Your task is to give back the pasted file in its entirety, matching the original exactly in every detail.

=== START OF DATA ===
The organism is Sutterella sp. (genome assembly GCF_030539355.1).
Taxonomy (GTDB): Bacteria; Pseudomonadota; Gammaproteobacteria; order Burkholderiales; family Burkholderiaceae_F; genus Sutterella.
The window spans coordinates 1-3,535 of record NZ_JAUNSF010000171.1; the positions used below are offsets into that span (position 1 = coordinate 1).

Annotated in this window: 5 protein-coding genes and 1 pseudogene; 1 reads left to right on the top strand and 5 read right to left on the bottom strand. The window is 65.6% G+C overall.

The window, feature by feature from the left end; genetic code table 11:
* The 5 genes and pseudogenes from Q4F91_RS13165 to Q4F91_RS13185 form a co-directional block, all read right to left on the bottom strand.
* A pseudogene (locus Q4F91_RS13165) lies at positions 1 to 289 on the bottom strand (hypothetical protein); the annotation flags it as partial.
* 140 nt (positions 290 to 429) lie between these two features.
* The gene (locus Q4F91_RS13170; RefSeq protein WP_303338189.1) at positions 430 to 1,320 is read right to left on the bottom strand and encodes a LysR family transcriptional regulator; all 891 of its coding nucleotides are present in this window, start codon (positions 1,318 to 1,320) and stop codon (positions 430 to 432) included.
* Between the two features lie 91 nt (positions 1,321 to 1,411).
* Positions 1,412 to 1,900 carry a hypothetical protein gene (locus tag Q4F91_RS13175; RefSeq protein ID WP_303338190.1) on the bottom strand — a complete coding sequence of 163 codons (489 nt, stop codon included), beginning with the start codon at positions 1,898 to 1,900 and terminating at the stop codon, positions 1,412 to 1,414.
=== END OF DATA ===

The organism is Sutterella sp. (genome assembly GCF_030539355.1).
Taxonomy (GTDB): Bacteria; Pseudomonadota; Gammaproteobacteria; order Burkholderiales; family Burkholderiaceae_F; genus Sutterella.
The window spans coordinates 1-3,535 of record NZ_JAUNSF010000171.1; the positions used below are offsets into that span (position 1 = coordinate 1).

Annotated in this window: 5 protein-coding genes and 1 pseudogene; 1 reads left to right on the top strand and 5 read right to left on the bottom strand. The window is 65.6% G+C overall.

The window, feature by feature from the left end; genetic code table 11:
* The 5 genes and pseudogenes from Q4F91_RS13165 to Q4F91_RS13185 form a co-directional block, all read right to left on the bottom strand.
* A pseudogene (locus Q4F91_RS13165) lies at positions 1 to 289 on the bottom strand (hypothetical protein); the annotation flags it as partial.
* 140 nt (positions 290 to 429) lie between these two features.
* The gene (locus Q4F91_RS13170; RefSeq protein WP_303338189.1) at positions 430 to 1,320 is read right to left on the bottom strand and encodes a LysR family transcriptional regulator; all 891 of its coding nucleotides are present in this window, start codon (positions 1,318 to 1,320) and stop codon (positions 430 to 432) included.
* Between the two features lie 91 nt (positions 1,321 to 1,411).
* Positions 1,412 to 1,900 carry a hypothetical protein gene (locus tag Q4F91_RS13175; RefSeq protein ID WP_303338190.1) on the bottom strand — a complete coding sequence of 163 codons (489 nt, stop codon included), beginning with the start codon at positions 1,898 to 1,900 and terminating at the stop codon, positions 1,412 to 1,414.